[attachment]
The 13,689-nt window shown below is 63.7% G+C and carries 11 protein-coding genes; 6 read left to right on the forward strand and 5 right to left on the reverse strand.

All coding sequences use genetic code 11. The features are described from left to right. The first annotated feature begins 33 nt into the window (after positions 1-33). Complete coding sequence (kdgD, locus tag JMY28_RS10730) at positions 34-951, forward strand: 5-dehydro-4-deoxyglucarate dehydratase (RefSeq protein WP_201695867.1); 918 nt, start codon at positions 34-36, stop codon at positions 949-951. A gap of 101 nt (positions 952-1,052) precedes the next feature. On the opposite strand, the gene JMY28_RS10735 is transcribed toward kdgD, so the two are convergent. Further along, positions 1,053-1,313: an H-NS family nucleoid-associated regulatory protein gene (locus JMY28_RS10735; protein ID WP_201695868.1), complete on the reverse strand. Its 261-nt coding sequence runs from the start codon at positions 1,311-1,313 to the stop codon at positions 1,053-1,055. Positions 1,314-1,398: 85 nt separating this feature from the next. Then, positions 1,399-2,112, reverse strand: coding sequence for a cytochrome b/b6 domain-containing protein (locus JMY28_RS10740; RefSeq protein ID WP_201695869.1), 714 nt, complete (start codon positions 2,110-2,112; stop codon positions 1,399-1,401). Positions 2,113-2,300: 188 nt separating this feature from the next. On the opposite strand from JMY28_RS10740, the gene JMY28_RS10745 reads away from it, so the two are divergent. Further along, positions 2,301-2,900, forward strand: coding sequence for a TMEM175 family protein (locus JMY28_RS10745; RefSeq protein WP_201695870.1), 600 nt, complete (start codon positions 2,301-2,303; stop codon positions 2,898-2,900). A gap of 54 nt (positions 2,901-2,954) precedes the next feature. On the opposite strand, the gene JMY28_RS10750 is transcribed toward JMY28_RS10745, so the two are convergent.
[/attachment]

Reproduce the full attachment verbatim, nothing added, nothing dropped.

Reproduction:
The 13,689-nt window shown below is 63.7% G+C and carries 11 protein-coding genes; 6 read left to right on the forward strand and 5 right to left on the reverse strand.

All coding sequences use genetic code 11. The features are described from left to right. The first annotated feature begins 33 nt into the window (after positions 1-33). Complete coding sequence (kdgD, locus tag JMY28_RS10730) at positions 34-951, forward strand: 5-dehydro-4-deoxyglucarate dehydratase (RefSeq protein WP_201695867.1); 918 nt, start codon at positions 34-36, stop codon at positions 949-951. A gap of 101 nt (positions 952-1,052) precedes the next feature. On the opposite strand, the gene JMY28_RS10735 is transcribed toward kdgD, so the two are convergent. Further along, positions 1,053-1,313: an H-NS family nucleoid-associated regulatory protein gene (locus JMY28_RS10735; protein ID WP_201695868.1), complete on the reverse strand. Its 261-nt coding sequence runs from the start codon at positions 1,311-1,313 to the stop codon at positions 1,053-1,055. Positions 1,314-1,398: 85 nt separating this feature from the next. Then, positions 1,399-2,112, reverse strand: coding sequence for a cytochrome b/b6 domain-containing protein (locus JMY28_RS10740; RefSeq protein ID WP_201695869.1), 714 nt, complete (start codon positions 2,110-2,112; stop codon positions 1,399-1,401). Positions 2,113-2,300: 188 nt separating this feature from the next. On the opposite strand from JMY28_RS10740, the gene JMY28_RS10745 reads away from it, so the two are divergent. Further along, positions 2,301-2,900, forward strand: coding sequence for a TMEM175 family protein (locus JMY28_RS10745; RefSeq protein WP_201695870.1), 600 nt, complete (start codon positions 2,301-2,303; stop codon positions 2,898-2,900). A gap of 54 nt (positions 2,901-2,954) precedes the next feature. On the opposite strand, the gene JMY28_RS10750 is transcribed toward JMY28_RS10745, so the two are convergent.